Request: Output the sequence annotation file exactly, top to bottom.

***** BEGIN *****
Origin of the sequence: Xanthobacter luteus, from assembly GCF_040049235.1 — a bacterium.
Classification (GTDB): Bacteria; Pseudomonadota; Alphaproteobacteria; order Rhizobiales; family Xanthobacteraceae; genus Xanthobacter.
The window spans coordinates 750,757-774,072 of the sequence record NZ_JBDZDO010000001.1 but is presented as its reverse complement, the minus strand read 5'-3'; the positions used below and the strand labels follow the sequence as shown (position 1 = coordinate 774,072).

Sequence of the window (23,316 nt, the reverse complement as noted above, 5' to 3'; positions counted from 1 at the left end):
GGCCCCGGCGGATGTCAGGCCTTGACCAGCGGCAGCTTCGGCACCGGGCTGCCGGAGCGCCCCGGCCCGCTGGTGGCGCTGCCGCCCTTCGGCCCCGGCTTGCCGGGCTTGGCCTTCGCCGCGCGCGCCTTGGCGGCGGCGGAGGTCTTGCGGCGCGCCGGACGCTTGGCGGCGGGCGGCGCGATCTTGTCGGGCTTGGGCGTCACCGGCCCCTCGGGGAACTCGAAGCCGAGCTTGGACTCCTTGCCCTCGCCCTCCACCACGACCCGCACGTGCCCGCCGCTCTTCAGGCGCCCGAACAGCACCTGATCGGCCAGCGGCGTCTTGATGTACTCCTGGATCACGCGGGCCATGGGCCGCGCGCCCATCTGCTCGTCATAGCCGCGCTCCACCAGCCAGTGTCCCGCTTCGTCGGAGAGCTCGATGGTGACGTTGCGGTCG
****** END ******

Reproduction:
Origin of the sequence: Xanthobacter luteus, from assembly GCF_040049235.1 — a bacterium.
Classification (GTDB): Bacteria; Pseudomonadota; Alphaproteobacteria; order Rhizobiales; family Xanthobacteraceae; genus Xanthobacter.
The window spans coordinates 750,757-774,072 of the sequence record NZ_JBDZDO010000001.1 but is presented as its reverse complement, the minus strand read 5'-3'; the positions used below and the strand labels follow the sequence as shown (position 1 = coordinate 774,072).

Sequence of the window (23,316 nt, the reverse complement as noted above, 5' to 3'; positions counted from 1 at the left end):
GGCCCCGGCGGATGTCAGGCCTTGACCAGCGGCAGCTTCGGCACCGGGCTGCCGGAGCGCCCCGGCCCGCTGGTGGCGCTGCCGCCCTTCGGCCCCGGCTTGCCGGGCTTGGCCTTCGCCGCGCGCGCCTTGGCGGCGGCGGAGGTCTTGCGGCGCGCCGGACGCTTGGCGGCGGGCGGCGCGATCTTGTCGGGCTTGGGCGTCACCGGCCCCTCGGGGAACTCGAAGCCGAGCTTGGACTCCTTGCCCTCGCCCTCCACCACGACCCGCACGTGCCCGCCGCTCTTCAGGCGCCCGAACAGCACCTGATCGGCCAGCGGCGTCTTGATGTACTCCTGGATCACGCGGGCCATGGGCCGCGCGCCCATCTGCTCGTCATAGCCGCGCTCCACCAGCCAGTGTCCCGCTTCGTCGGAGAGCTCGATGGTGACGTTGCGGTCG